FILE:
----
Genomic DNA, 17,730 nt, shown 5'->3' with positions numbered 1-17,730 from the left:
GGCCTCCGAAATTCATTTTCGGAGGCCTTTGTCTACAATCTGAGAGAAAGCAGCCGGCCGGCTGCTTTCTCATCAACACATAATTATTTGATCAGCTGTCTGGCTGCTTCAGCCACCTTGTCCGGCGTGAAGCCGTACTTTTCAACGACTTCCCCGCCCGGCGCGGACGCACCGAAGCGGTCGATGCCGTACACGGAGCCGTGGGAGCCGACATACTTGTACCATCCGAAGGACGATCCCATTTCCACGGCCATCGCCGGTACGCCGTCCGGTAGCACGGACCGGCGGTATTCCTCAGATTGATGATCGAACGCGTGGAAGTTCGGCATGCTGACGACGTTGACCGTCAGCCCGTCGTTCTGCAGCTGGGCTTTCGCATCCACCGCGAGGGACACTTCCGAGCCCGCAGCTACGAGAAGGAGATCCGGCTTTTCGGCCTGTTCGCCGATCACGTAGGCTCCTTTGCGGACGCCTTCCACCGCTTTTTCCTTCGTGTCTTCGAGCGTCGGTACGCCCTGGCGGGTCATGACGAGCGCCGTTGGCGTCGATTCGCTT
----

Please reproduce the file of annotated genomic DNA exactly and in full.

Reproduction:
Genomic DNA, 17,730 nt, shown 5'->3' with positions numbered 1-17,730 from the left:
GGCCTCCGAAATTCATTTTCGGAGGCCTTTGTCTACAATCTGAGAGAAAGCAGCCGGCCGGCTGCTTTCTCATCAACACATAATTATTTGATCAGCTGTCTGGCTGCTTCAGCCACCTTGTCCGGCGTGAAGCCGTACTTTTCAACGACTTCCCCGCCCGGCGCGGACGCACCGAAGCGGTCGATGCCGTACACGGAGCCGTGGGAGCCGACATACTTGTACCATCCGAAGGACGATCCCATTTCCACGGCCATCGCCGGTACGCCGTCCGGTAGCACGGACCGGCGGTATTCCTCAGATTGATGATCGAACGCGTGGAAGTTCGGCATGCTGACGACGTTGACCGTCAGCCCGTCGTTCTGCAGCTGGGCTTTCGCATCCACCGCGAGGGACACTTCCGAGCCCGCAGCTACGAGAAGGAGATCCGGCTTTTCGGCCTGTTCGCCGATCACGTAGGCTCCTTTGCGGACGCCTTCCACCGCTTTTTCCTTCGTGTCTTCGAGCGTCGGTACGCCCTGGCGGGTCATGACGAGCGCCGTTGGCGTCGATTCGCTT